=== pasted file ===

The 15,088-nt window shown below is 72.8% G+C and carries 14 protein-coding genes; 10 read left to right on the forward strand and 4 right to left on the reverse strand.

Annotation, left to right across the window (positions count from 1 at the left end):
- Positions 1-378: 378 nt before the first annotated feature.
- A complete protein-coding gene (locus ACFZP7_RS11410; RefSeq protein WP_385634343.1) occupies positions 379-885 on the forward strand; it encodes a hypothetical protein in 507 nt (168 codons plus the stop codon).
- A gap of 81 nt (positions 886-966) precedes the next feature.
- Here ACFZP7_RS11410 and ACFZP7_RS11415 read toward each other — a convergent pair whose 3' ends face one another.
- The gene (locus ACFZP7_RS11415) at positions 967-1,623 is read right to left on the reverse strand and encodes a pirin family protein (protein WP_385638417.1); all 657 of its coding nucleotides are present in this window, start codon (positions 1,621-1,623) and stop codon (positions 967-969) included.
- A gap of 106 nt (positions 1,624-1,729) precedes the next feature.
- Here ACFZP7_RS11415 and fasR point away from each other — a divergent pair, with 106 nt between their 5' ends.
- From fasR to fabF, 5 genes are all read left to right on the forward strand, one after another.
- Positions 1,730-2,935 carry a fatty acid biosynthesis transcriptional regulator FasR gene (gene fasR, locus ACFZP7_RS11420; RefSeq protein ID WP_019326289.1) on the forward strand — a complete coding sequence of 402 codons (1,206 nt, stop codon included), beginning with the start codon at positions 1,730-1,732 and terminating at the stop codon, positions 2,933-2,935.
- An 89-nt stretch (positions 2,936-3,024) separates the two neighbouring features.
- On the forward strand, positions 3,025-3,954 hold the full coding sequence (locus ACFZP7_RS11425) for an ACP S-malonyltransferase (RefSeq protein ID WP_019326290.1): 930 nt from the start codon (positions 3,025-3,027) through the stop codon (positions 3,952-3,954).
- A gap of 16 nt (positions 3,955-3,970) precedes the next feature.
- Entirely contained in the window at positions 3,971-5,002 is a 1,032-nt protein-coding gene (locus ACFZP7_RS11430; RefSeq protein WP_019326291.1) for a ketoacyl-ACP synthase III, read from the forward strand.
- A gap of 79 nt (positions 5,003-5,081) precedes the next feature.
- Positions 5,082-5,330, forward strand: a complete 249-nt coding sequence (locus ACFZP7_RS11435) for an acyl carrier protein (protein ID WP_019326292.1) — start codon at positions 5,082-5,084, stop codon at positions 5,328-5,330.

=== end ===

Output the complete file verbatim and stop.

The 15,088-nt window shown below is 72.8% G+C and carries 14 protein-coding genes; 10 read left to right on the forward strand and 4 right to left on the reverse strand.

Annotation, left to right across the window (positions count from 1 at the left end):
- Positions 1-378: 378 nt before the first annotated feature.
- A complete protein-coding gene (locus ACFZP7_RS11410; RefSeq protein WP_385634343.1) occupies positions 379-885 on the forward strand; it encodes a hypothetical protein in 507 nt (168 codons plus the stop codon).
- A gap of 81 nt (positions 886-966) precedes the next feature.
- Here ACFZP7_RS11410 and ACFZP7_RS11415 read toward each other — a convergent pair whose 3' ends face one another.
- The gene (locus ACFZP7_RS11415) at positions 967-1,623 is read right to left on the reverse strand and encodes a pirin family protein (protein WP_385638417.1); all 657 of its coding nucleotides are present in this window, start codon (positions 1,621-1,623) and stop codon (positions 967-969) included.
- A gap of 106 nt (positions 1,624-1,729) precedes the next feature.
- Here ACFZP7_RS11415 and fasR point away from each other — a divergent pair, with 106 nt between their 5' ends.
- From fasR to fabF, 5 genes are all read left to right on the forward strand, one after another.
- Positions 1,730-2,935 carry a fatty acid biosynthesis transcriptional regulator FasR gene (gene fasR, locus ACFZP7_RS11420; RefSeq protein ID WP_019326289.1) on the forward strand — a complete coding sequence of 402 codons (1,206 nt, stop codon included), beginning with the start codon at positions 1,730-1,732 and terminating at the stop codon, positions 2,933-2,935.
- An 89-nt stretch (positions 2,936-3,024) separates the two neighbouring features.
- On the forward strand, positions 3,025-3,954 hold the full coding sequence (locus ACFZP7_RS11425) for an ACP S-malonyltransferase (RefSeq protein ID WP_019326290.1): 930 nt from the start codon (positions 3,025-3,027) through the stop codon (positions 3,952-3,954).
- A gap of 16 nt (positions 3,955-3,970) precedes the next feature.
- Entirely contained in the window at positions 3,971-5,002 is a 1,032-nt protein-coding gene (locus ACFZP7_RS11430; RefSeq protein WP_019326291.1) for a ketoacyl-ACP synthase III, read from the forward strand.
- A gap of 79 nt (positions 5,003-5,081) precedes the next feature.
- Positions 5,082-5,330, forward strand: a complete 249-nt coding sequence (locus ACFZP7_RS11435) for an acyl carrier protein (protein ID WP_019326292.1) — start codon at positions 5,082-5,084, stop codon at positions 5,328-5,330.